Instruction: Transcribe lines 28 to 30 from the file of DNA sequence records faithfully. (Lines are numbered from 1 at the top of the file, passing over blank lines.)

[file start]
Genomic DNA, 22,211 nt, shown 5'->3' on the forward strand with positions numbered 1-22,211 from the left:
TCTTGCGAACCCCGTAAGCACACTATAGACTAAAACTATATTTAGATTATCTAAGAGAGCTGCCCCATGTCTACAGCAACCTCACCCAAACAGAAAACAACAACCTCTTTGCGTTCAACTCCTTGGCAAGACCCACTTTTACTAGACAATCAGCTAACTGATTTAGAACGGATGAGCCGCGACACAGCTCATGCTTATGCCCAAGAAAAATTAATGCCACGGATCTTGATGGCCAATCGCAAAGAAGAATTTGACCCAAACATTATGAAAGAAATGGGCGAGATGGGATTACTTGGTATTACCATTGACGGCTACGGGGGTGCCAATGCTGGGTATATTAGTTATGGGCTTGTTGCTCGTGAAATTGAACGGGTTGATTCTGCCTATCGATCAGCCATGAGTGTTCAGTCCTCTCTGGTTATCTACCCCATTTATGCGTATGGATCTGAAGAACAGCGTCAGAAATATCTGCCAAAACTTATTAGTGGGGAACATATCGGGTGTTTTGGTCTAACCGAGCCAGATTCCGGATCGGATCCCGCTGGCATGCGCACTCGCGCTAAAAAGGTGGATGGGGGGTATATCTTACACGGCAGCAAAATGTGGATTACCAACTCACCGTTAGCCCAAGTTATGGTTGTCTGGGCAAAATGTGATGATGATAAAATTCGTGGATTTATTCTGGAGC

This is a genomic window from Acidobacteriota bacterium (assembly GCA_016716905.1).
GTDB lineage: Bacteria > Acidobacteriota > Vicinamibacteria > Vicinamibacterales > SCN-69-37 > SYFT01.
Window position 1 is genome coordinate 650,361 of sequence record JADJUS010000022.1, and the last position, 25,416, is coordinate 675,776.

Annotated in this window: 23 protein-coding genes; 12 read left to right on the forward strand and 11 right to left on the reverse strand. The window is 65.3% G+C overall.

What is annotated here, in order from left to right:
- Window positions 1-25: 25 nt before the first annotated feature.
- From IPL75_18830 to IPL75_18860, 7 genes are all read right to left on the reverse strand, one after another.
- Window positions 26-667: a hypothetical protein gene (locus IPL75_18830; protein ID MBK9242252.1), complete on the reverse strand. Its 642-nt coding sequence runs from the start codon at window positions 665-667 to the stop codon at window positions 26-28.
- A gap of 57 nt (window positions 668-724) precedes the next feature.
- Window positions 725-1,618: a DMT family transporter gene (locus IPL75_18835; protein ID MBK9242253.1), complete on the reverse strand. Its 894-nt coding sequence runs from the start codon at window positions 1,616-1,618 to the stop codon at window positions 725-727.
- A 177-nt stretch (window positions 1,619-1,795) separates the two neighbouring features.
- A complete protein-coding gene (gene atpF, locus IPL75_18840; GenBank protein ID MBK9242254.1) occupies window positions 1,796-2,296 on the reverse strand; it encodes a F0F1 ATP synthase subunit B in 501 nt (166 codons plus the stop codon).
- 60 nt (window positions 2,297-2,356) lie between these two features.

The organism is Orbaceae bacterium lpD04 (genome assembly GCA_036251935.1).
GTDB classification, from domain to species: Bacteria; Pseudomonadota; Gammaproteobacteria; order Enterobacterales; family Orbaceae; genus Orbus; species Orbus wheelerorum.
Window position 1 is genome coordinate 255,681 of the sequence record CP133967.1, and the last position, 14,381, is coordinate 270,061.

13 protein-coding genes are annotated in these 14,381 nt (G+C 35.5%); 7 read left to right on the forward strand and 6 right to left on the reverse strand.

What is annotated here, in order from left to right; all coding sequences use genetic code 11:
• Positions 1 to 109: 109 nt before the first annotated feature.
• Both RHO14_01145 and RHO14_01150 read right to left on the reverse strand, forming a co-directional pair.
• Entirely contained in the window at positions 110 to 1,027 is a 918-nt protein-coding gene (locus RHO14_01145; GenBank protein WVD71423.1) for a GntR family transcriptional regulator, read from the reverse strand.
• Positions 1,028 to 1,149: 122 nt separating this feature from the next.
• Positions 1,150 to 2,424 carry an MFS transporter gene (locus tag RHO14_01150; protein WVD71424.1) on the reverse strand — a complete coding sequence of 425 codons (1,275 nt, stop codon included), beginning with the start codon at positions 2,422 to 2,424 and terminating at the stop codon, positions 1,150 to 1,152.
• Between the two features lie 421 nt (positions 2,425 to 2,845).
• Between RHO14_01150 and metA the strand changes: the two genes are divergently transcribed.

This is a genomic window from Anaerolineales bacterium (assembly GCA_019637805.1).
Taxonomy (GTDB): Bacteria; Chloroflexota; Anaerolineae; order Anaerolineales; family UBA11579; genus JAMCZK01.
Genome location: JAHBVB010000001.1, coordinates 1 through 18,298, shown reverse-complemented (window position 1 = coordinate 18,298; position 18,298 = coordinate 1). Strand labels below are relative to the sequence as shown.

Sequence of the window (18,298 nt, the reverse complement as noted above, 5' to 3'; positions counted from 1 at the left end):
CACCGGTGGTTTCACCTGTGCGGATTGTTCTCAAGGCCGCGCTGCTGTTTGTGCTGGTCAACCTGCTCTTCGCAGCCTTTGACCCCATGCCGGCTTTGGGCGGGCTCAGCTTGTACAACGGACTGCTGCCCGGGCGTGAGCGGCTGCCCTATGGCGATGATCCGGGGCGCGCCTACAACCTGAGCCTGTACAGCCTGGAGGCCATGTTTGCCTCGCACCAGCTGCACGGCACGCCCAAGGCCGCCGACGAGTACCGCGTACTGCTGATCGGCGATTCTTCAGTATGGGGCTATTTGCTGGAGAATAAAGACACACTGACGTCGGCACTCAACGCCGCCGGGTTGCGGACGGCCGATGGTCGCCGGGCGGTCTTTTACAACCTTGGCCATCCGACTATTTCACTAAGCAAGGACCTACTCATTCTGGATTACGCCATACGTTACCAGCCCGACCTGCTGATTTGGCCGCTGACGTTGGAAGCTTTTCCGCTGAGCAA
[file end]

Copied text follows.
This is a genomic window from Anaerolineales bacterium (assembly GCA_019637805.1).
Taxonomy (GTDB): Bacteria; Chloroflexota; Anaerolineae; order Anaerolineales; family UBA11579; genus JAMCZK01.
Genome location: JAHBVB010000001.1, coordinates 1 through 18,298, shown reverse-complemented (window position 1 = coordinate 18,298; position 18,298 = coordinate 1). Strand labels below are relative to the sequence as shown.